United States
Our group visited the Woodford Cedar Run Wildlife Refuge, which consists of a wildlife rehabilitation hospital and an education center on a large property surrounding a lake in the New Jersey Pine Barrens. Over time, trash and weeds accumulated on one of the trails at the refuge. While this trail was used by people of all ages visiting the refuge, it was especially popular among the elderly who found the trail increasingly difficult to navigate and dangerous. We volunteered to come out to the refuge, bring our own tools, and clean up the trail. We stayed at Cedar Run for four hours, clearing the trail while also exploring and learning about the Pinelands from one of Cedar Run's naturalists. We had to bring all of our own tools including rakes, clippers, shovels, and work gloves. We raked the pine needles and other debris off the trail to define its barriers. We then stacked some of the logs to block off dangerous sections of the trail, used our clippers to trim back plants, and pulled out weeds. Each participant also donated $5 to the refuge.
United States
Since the Voorhees Pediatric Facility is located across the street from the high school, our club had a great opportunity to volunteer at the facility on a regular basis. The Pediatric Facility provides long term medical care to severely ill and disabled children of all ages. All but a couple of these children are confined to wheelchairs, and few of the children can speak or move well. Our club decided that we would help these children make their own wildlife decorations. We helped the children make many different types of decorations including pinecones smeared with peanut butter and suet and dipped in seed; garlands of grapes, apples, popcorn, and peanuts; and bagels spread with peanut butter and dipped in seed. After we finished making the decorations with the children, we would hang the decorations in courtyards where the children could view them from their playrooms. We visited the children every Wednesday throughout the winter. After several weeks of hanging the decorations, many different types of birds showed up to feed while we were at the facility. The children were extremely excited that the wildlife enjoyed their decorations and were eager to learn from us what types of birds were feeding.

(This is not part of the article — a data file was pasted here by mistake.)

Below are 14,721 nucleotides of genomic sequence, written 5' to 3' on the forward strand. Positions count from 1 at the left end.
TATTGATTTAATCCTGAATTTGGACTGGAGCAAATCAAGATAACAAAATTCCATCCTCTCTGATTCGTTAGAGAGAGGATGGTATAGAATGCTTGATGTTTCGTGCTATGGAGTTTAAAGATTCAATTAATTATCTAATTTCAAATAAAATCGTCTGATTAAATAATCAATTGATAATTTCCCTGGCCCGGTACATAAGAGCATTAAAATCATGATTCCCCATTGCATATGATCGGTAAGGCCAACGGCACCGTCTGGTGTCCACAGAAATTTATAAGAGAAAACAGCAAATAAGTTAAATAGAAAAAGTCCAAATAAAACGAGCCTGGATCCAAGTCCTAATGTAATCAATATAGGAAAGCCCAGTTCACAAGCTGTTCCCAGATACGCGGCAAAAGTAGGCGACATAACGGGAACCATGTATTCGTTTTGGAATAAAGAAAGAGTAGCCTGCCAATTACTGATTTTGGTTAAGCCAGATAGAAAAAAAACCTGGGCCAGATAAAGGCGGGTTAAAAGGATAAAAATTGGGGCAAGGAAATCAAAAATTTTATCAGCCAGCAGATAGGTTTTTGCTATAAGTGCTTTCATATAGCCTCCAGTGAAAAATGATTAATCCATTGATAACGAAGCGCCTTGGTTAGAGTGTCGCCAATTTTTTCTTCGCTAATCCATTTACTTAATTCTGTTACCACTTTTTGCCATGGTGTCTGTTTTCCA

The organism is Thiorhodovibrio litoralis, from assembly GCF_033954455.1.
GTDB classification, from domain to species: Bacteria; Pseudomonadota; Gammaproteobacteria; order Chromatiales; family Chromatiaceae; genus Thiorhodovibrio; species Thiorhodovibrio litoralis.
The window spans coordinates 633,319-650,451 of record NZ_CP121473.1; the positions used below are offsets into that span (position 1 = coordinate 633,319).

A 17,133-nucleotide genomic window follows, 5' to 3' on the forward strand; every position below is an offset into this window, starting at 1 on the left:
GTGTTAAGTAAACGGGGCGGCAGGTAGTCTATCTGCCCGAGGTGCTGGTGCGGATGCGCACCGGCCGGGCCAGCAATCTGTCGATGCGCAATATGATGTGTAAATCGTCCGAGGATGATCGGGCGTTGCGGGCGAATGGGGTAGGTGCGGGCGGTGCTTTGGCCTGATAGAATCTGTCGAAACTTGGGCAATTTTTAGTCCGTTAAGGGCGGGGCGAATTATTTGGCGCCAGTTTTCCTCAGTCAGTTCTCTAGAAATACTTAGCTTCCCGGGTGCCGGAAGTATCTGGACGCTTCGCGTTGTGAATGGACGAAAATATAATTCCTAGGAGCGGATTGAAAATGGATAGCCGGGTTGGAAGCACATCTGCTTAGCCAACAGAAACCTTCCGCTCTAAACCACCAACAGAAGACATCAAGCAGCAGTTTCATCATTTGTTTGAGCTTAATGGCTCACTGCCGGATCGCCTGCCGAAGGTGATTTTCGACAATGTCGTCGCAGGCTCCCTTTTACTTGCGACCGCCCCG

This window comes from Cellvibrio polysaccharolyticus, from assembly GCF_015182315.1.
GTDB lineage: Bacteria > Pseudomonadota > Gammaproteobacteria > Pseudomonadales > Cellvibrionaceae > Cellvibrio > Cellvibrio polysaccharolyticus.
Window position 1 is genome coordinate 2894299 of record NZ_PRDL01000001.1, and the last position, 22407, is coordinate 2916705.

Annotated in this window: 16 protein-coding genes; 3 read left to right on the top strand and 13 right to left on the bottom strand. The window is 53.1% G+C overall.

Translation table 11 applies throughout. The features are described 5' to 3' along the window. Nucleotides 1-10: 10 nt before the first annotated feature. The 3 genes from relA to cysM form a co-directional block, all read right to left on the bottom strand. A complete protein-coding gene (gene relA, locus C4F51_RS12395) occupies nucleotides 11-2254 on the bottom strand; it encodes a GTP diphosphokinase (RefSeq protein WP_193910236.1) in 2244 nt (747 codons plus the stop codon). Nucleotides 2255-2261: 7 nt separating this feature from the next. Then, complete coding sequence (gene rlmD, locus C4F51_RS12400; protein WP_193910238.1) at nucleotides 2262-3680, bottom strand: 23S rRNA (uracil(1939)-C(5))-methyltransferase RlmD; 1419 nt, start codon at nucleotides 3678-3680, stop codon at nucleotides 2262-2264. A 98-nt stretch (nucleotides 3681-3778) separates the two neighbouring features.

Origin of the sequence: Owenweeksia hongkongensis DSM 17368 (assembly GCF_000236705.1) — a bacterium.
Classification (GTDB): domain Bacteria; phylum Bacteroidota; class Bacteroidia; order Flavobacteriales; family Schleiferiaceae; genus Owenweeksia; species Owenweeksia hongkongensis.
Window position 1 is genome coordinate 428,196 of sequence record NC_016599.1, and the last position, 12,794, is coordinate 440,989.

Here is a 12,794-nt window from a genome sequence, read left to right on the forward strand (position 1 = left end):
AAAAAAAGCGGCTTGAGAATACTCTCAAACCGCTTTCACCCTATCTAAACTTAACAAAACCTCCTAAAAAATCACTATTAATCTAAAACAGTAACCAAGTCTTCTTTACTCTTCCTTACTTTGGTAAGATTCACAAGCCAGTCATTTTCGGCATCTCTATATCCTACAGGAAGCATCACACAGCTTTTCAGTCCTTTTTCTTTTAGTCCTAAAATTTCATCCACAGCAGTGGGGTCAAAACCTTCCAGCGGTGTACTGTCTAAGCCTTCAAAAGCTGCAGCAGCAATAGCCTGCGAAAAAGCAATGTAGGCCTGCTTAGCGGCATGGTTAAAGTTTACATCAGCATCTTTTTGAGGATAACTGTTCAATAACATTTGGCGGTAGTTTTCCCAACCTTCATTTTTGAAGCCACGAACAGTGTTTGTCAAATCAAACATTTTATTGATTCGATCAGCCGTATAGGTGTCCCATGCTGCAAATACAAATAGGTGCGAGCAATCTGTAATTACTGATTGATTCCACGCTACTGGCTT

United States
We worked with a student in the media department to create two videos to air on the morning announcements. The first video provided an introduction to Jane Goodall and Roots & Shoots while the second video goes into more depth about the plight of chimpanzees and the Tchimpounga Youth Campaign. We also made posters and hung fliers from the Roots & Shoots website about the bushmeat trade and the Tchimpounga Sanctuary. To raise funding, we planned two breakfast sales and three bake sales. A local bakery donated all the bagels for our campaign and BJ's Wholesale Club gave us a gift certificate to buy muffins and juice. We also collected Chimp Change during lunches. Overall we donated several hundred dollars to the campaign.
United States
Through a nationwide recycling campaign, our Roots & Shoots group will be able to donate money directly to the Jane Goodall Institute. We will earn 5-6 cents for every 20 oz. pop bottle we send to TerraCycle, a group that recycles the pop bottles for eco-friendly plant food. The company ships four postage paid boxes to your organization, and after receiving two boxes (which contain 70 bottles) they will ship two more boxes to you. They cut checks to your chosen organization twice a year, in June and December.

Pages